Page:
We propose a mixed methods evaluation (as we plan to collect both qualitative and quantitative data) of Walking Programme set out currently as 5 Ways Cafes events that include walking outing organised for older people living with dementia in Milton Keynes to further understand the factors that may hinder or facilitate the uptake of and continuous engagement with the outdoor walking groups’ activities.
1. What is the range of participation achieved and the reasons this may differ according to barriers and facilitators within the control of the person and The Park’s Trust? To understand what are the challenges, limitations and opportunities in the implementation of outdoor Walking Programme for residents with dementia?
2. What process measures and outcomes are important to participants and what is the feasibility of collecting these data routinely?
3. Can we use the outcomes of the research to co-design, with invited stakeholders, a framework for implementation and evaluation and logic model for outdoor Walking Programme for people with dementia?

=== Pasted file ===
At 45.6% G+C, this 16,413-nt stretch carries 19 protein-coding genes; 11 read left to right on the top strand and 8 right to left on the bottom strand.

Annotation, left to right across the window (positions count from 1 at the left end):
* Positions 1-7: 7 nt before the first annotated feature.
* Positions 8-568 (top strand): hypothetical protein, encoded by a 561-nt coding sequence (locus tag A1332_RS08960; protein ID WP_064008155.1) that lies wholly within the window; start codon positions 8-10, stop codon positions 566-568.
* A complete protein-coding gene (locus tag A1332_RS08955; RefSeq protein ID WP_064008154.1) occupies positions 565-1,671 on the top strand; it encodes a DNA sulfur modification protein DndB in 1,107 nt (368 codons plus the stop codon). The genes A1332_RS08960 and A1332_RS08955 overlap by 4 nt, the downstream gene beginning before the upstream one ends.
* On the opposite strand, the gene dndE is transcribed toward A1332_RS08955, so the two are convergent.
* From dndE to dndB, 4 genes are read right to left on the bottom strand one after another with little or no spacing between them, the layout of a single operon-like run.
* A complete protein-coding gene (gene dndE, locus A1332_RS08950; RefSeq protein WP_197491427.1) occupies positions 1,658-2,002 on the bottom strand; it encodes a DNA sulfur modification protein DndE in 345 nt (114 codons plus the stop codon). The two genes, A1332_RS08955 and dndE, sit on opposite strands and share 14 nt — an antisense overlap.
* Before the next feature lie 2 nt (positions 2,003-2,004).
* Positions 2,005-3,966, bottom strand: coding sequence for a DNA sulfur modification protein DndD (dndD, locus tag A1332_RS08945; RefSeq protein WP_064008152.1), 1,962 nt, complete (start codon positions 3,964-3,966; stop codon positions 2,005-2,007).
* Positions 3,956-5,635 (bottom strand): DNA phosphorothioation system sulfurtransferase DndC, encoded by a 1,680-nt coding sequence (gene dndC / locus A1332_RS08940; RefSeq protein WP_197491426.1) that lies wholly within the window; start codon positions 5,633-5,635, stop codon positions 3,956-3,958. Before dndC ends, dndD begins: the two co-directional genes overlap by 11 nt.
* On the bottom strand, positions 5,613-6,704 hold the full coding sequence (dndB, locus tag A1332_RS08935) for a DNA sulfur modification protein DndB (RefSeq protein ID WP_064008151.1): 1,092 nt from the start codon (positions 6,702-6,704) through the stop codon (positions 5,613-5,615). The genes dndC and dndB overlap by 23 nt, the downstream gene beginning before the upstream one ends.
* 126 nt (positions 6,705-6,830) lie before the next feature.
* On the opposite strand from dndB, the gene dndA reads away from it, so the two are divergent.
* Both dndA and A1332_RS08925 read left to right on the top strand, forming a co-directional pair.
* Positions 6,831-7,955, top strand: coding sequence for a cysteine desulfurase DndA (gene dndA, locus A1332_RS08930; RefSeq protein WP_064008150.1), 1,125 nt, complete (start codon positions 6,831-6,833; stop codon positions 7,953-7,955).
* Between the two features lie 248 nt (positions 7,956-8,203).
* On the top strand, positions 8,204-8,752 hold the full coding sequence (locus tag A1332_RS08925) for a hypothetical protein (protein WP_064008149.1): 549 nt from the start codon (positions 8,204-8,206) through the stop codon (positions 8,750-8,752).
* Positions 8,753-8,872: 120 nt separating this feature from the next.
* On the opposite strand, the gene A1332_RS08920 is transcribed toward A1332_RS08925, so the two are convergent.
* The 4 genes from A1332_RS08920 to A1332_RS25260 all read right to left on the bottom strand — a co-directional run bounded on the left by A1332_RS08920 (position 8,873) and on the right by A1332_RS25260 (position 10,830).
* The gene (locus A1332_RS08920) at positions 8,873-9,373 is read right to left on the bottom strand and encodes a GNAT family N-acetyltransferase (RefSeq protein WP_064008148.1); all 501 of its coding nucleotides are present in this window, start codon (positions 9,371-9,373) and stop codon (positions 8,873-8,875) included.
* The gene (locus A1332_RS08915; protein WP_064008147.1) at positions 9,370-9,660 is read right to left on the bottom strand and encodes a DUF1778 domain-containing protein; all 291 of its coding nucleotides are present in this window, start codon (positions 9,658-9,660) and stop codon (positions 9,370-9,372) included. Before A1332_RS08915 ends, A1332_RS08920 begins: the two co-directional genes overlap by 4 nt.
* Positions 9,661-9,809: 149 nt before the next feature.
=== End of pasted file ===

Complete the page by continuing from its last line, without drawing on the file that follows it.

1. To explore barriers and facilitators to continuous engagement with the 5 Ways Cafes events that include walking outing via interviews with older people with dementia and their carers taking part in these events.
2. To evaluate the social and mental well-being in relation to the outdoor walking group activity.
3. Where possible to assess number of steps and average distances covered during these walks.
4. To understand challenges and limitations of setting up a regular outdoor walking group in the context of 5 Ways Cafes events that include walking outing organised for older people living with dementia in Milton Keynes.
The overall aim of this research is to improve the health of older people with dementia and their carers, to identify and explore the barriers and facilitators to continuous engagement with the Parks Trust walking groups to support the Parks Trust and their agenda for Commissioning, Learning and Participation. We also aim to make evidence-based recommendations for timely interventions.